On May 8 a Bainbridge Island Park District worker discovered copper wire around the base of a young tree at Battle Point Park. After finding some two dozen young trees at the park dead from girdling in January, Park District employees have watchful eyes these days. Painstakingly checking tree after tree, staff found about 50 more girdled tightly with wire, wrapped and twisted carefully so as to choke each growing tree over time.
Fortunately, the latest girdling appears to be recent enough that the Park District expects these trees to survive now that they are free of the long-term deadly effects of the wire. Park Services Supervisor Dan Hamlin estimates that this girdling took place between two and four weeks ago.
The trees were planted in 2009 mainly to replace the old and diseased lombardy poplars that the Park District has been removing at Battle Point Park over the last few years. Hamlin explained that the targeted trees, which include mostly native evergreens such as Western red cedars and Douglas firs, had finally established themselves for real growth.
This incident comes on the heels of January’s discovery of girdling at Battle Point Park, which resulted in the deaths of about 24 young trees over what was estimated to be about two years. The first occurrence of girdling remained undetected until it was far too late, when an inquisitive park regular and his dog found wire wrapped a few inches below the ground around the trunks of young dead trees.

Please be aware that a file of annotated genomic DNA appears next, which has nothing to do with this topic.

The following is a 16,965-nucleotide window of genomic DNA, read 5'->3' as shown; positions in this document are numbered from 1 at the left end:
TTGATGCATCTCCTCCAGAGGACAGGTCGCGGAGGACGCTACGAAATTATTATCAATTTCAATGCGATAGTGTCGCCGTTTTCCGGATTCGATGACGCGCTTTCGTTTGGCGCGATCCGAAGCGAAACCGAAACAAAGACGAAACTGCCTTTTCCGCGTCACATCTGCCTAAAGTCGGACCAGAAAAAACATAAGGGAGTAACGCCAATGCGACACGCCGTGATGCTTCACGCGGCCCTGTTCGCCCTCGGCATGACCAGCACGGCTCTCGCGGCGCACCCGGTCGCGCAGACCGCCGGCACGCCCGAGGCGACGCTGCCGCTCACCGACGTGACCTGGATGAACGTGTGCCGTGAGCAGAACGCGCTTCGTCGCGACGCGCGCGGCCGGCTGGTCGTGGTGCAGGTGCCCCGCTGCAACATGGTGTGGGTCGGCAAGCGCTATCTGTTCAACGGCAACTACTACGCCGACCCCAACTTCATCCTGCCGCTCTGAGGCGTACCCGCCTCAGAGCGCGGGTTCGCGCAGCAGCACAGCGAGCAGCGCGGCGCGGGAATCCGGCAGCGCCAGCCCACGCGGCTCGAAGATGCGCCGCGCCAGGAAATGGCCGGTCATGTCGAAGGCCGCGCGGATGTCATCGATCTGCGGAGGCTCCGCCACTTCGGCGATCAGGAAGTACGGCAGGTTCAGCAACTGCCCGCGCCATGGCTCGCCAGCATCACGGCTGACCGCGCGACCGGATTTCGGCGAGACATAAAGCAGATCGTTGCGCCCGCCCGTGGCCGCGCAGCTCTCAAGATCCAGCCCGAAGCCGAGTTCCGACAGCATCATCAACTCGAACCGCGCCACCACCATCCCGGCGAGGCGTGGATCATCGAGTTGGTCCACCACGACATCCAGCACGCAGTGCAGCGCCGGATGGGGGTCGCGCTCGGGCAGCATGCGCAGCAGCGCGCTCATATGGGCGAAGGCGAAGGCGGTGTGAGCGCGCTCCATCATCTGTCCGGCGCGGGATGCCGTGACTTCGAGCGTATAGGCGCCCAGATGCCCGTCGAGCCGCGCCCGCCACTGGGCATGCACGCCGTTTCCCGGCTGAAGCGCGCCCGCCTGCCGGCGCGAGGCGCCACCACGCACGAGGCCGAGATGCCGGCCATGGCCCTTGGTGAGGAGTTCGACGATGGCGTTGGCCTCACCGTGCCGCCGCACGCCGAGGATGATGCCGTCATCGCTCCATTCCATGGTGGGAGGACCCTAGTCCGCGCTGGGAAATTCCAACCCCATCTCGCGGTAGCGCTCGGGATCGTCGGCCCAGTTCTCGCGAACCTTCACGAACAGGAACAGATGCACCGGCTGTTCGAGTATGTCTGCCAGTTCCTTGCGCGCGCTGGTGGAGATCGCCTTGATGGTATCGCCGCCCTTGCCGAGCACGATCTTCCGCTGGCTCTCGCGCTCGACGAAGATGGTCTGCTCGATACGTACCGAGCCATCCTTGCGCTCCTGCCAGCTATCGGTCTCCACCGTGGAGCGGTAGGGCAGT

This time around, two Bainbridge police officers responded to the Park District’s police report by investigating the crime scene. The police plan to patrol the park at night, driving the inner loop to check for suspicious activity.
Perhaps even more importantly, the Park District also is soliciting citizen help. Hamlin asks that all visitors keep watch and report suspicious behavior to Park officials. Signs will be posted to alert citizens to the serial girdling events and encourage assistance: “We are all stewards of the park. This is not just a park issue; it’s everybody’s issue. We want the perpetrators to know that we’re watching, and there will be consequences,” said Hamlin.
When I asked again about a possible motive, Hamlin cited a few disgruntled citizens who have complained about tree plantings disrupting the open space of the park. He pointed out that the new plantings have been intended to replace the lost canopy of removed older trees, not to displace open space, which is abundant at Battle Point Park.
Other acts of vandalism have taken place at the park in recent weeks. The Snack Shack near the baseball fields was broken into in late April. The vandals apparently took paint and used it to write graffiti messages, including on the cement wall of the Observatory. In addition, two slim but tall service berry trees were killed when they were apparently snapped at their base, breaking their trunks.
It remains unknown if there are connections among these crimes. But replacing young girdled trees with tax payer dollars at an estimated $100 per tree is no small change. Worse, losing our living neighbors to serial malicious crime is, well, you be the judge.
Report suspicious activity to Dan Hamlin at 206-842-3373 or firstname.lastname@example.org.
Lead photo courtesy of the Bainbridge Island Parks and Recreation Department; all other photos by Julie Hall.
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